The ‘big picture’ is deeper and broader than you think
As a COO you have to use every tool at your disposal to not only determine the way forward but also to forecast impending doom. The management of risk relies on you being as informed as you can possibly be – all of the time. Having up to date and accurate information is essential to the decision-making process. Whether you are looking at finance, HR, facilities, service level agreements or pupil progress you need to be confident in the accuracy, consistency and integrity of the data that you receive and the data systems you use. And it doesn’t stop there. You must go on to triangulate everything you think you know. Numbers need narrative and narrative needs numbers. Whilst the destination may be set, the current reality will continue to shift and you will need to be able to split your focus accordingly in order to make truly sound assessments.
Pursue the ground truth of your MAT
A person’s perception is their reality. That means that there are potentially billions of realities out there. This may sound deep but by understanding the realities of your schools and their leaders, you can work to create a shared reality in your MAT. By seeing the world through the eyes of others, you can predict and navigate conflict with ease as well as determine the best way to support and manage change. Not only can ground truth inform your leadership style, it can also be critical when it comes to making informed decisions. Evidence can tell you a lot but intelligence can tell you a whole lot more and can be a real differentiator.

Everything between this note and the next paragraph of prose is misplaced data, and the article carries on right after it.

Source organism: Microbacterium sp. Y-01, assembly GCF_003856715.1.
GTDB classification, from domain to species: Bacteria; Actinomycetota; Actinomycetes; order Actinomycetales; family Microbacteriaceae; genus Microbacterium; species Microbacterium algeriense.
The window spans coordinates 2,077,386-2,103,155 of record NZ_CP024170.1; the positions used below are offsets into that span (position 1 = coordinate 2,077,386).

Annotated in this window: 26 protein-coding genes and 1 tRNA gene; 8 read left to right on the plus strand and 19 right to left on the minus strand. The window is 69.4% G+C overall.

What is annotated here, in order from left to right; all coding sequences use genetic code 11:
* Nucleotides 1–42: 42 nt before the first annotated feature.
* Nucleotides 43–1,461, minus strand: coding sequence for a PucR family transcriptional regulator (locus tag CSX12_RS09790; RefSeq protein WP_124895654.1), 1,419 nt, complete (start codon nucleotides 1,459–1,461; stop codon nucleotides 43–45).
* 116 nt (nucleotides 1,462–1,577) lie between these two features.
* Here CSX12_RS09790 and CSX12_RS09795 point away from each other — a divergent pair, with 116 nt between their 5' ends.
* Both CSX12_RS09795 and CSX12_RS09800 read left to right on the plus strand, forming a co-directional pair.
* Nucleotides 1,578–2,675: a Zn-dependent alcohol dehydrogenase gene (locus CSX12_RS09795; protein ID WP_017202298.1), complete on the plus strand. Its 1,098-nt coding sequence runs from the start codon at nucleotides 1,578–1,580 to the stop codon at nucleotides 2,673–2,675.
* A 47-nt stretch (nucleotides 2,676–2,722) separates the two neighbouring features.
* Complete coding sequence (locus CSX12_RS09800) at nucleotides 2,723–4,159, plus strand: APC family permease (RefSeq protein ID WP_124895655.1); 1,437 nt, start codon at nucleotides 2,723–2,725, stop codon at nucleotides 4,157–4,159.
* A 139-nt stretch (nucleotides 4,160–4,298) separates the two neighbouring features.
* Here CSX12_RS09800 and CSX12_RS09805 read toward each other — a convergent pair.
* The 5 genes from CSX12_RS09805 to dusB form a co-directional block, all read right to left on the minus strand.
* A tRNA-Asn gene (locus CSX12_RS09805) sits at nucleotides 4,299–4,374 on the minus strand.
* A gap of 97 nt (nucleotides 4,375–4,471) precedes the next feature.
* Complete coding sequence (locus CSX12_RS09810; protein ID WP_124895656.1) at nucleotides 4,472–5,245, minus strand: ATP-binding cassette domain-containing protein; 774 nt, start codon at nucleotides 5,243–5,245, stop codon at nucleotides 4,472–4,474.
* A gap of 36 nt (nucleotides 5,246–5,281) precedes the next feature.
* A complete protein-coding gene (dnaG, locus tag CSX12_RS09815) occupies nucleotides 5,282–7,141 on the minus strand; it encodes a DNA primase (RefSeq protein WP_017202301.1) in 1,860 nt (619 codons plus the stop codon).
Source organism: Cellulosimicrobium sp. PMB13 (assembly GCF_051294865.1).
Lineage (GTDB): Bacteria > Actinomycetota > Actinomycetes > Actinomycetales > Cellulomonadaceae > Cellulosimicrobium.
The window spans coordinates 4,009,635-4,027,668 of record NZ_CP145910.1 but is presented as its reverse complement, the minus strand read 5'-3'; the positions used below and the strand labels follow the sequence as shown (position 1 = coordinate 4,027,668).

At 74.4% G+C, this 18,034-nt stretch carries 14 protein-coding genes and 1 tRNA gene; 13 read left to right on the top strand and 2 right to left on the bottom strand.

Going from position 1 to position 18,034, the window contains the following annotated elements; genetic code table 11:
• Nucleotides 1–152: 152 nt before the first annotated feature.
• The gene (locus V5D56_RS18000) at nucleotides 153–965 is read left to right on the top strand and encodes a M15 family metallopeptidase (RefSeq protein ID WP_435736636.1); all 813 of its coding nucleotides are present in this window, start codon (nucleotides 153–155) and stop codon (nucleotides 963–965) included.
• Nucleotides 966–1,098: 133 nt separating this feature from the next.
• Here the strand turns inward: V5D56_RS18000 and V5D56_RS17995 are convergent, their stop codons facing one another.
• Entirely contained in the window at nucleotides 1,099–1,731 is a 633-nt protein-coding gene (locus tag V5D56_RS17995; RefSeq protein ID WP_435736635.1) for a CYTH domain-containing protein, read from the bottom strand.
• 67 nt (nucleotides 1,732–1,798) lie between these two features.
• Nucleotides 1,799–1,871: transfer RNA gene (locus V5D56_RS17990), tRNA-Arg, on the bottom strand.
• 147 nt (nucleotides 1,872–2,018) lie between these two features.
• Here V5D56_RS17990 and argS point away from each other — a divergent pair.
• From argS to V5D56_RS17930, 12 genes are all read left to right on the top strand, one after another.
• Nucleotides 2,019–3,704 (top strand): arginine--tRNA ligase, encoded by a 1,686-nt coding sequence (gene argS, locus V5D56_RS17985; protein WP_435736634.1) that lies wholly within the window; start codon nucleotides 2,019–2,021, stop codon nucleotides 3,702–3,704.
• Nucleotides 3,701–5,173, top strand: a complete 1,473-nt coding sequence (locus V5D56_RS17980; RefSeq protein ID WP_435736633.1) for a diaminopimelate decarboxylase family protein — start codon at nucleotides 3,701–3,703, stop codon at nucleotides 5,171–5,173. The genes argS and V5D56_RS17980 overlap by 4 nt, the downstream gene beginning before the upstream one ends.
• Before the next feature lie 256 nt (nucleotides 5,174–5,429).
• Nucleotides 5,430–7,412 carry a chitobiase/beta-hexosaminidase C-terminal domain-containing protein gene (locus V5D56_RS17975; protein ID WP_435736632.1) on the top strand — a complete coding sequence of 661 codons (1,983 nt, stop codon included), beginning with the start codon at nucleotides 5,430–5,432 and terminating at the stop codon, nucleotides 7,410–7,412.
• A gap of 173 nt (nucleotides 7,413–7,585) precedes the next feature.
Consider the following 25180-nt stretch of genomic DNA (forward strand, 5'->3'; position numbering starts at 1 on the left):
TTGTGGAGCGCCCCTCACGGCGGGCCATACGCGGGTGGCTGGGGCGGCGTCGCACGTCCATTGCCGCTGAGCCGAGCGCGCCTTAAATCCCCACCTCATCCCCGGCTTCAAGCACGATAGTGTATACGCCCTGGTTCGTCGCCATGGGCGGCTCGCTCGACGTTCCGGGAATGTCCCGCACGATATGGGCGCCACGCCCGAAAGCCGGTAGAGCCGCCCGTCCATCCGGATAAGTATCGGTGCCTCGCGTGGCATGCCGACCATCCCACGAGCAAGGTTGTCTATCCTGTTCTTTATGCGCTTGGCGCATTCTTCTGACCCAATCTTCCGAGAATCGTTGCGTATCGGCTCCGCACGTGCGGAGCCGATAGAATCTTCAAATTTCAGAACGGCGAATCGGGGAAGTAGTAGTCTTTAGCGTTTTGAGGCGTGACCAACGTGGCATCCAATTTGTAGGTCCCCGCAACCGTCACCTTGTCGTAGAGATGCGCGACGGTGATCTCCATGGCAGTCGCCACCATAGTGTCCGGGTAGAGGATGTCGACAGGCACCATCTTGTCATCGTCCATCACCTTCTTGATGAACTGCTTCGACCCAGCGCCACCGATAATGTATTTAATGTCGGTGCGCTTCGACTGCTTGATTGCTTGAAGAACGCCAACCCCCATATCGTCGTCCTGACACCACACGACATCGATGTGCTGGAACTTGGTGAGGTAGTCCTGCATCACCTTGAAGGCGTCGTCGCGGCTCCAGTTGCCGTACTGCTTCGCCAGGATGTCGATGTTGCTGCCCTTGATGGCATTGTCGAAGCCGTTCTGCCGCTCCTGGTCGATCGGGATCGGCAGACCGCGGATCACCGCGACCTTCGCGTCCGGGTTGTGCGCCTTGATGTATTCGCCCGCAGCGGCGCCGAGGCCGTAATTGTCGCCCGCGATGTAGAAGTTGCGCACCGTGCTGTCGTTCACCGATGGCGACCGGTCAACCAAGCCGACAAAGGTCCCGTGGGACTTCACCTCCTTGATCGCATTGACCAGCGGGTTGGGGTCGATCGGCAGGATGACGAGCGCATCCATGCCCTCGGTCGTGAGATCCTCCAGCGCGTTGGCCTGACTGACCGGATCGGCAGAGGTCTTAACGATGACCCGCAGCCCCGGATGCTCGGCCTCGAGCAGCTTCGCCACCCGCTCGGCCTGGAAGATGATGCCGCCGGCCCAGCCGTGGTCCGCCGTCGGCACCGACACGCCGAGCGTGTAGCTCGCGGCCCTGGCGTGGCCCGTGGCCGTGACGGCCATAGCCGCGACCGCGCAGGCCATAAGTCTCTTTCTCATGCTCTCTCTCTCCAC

Speak up and say it straight
As COO, you sit to one side of the central accountability line. The Heads report through to the CEO and the CEO reports to the Board. Your role spans across all of these organisational layers and due to the unique perspective we spoke about earlier, the odds are that at some point you are going to see something happening or about to happen that is unacceptable, out of line or potentially apocalyptic. Unfortunately, it will often only be you that can see this happening which means that it is your responsibility to speak up. In these instances you need to be blunt, unequivocal and unwavering. Speaking up may not be pleasant but your insight and your ground truth is one of the most powerful tools that your MAT has.
Despite my steep learning curve, you’ll be pleased to know that I survived my cliff jump and I can honestly say that it was exhilarating, rewarding and satisfying. There’s been a lot of discussion recently about the possible extinction of the MAT business generalist and the increasing preference of the MAT business specialist. My view is that centralisation should not automatically lead to specialisation. The very process of centralisation results in an increase, not a decrease of moving parts, conflicting agendas and accountability. A successful MAT is an efficient and effective operation and nobody is better placed to oversee, manage and shape this operation than a Chief Operating Officer.
So to those who are thinking of becoming COOs, I can’t recommend it highly enough. And to those of you who are already COOs, I salute you. Fly the COO flag and fly it high.